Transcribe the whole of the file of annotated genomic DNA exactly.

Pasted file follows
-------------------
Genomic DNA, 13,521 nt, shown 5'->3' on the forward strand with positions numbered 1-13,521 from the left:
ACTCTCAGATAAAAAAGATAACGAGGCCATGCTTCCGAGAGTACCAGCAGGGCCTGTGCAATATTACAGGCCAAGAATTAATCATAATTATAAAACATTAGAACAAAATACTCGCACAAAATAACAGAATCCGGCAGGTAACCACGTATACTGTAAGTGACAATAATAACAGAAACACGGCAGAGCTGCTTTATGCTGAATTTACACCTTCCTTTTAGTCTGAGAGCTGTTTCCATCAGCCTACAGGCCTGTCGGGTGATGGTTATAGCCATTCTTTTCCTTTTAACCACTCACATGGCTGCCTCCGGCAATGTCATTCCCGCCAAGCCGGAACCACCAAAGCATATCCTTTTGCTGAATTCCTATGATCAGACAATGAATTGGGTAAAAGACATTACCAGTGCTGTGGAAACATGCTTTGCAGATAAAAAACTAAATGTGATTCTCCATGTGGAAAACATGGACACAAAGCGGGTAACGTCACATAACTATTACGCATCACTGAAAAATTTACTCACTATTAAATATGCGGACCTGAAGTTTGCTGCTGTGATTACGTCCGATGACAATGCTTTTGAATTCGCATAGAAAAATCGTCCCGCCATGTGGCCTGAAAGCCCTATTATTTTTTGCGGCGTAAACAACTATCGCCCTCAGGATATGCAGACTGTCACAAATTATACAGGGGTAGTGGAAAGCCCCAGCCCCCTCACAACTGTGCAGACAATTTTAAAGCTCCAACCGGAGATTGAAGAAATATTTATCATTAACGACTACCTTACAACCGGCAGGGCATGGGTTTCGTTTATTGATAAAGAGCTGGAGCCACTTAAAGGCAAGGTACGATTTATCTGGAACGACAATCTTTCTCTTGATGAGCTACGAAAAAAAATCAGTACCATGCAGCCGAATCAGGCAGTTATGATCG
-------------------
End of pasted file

Genomic DNA, 13,521 nt, shown 5'->3' on the forward strand with positions numbered 1-13,521 from the left:
ACTCTCAGATAAAAAAGATAACGAGGCCATGCTTCCGAGAGTACCAGCAGGGCCTGTGCAATATTACAGGCCAAGAATTAATCATAATTATAAAACATTAGAACAAAATACTCGCACAAAATAACAGAATCCGGCAGGTAACCACGTATACTGTAAGTGACAATAATAACAGAAACACGGCAGAGCTGCTTTATGCTGAATTTACACCTTCCTTTTAGTCTGAGAGCTGTTTCCATCAGCCTACAGGCCTGTCGGGTGATGGTTATAGCCATTCTTTTCCTTTTAACCACTCACATGGCTGCCTCCGGCAATGTCATTCCCGCCAAGCCGGAACCACCAAAGCATATCCTTTTGCTGAATTCCTATGATCAGACAATGAATTGGGTAAAAGACATTACCAGTGCTGTGGAAACATGCTTTGCAGATAAAAAACTAAATGTGATTCTCCATGTGGAAAACATGGACACAAAGCGGGTAACGTCACATAACTATTACGCATCACTGAAAAATTTACTCACTATTAAATATGCGGACCTGAAGTTTGCTGCTGTGATTACGTCCGATGACAATGCTTTTGAATTCGCATAGAAAAATCGTCCCGCCATGTGGCCTGAAAGCCCTATTATTTTTTGCGGCGTAAACAACTATCGCCCTCAGGATATGCAGACTGTCACAAATTATACAGGGGTAGTGGAAAGCCCCAGCCCCCTCACAACTGTGCAGACAATTTTAAAGCTCCAACCGGAGATTGAAGAAATATTTATCATTAACGACTACCTTACAACCGGCAGGGCATGGGTTTCGTTTATTGATAAAGAGCTGGAGCCACTTAAAGGCAAGGTACGATTTATCTGGAACGACAATCTTTCTCTTGATGAGCTACGAAAAAAAATCAGTACCATGCAGCCGAATCAGGCAGTTATGATCG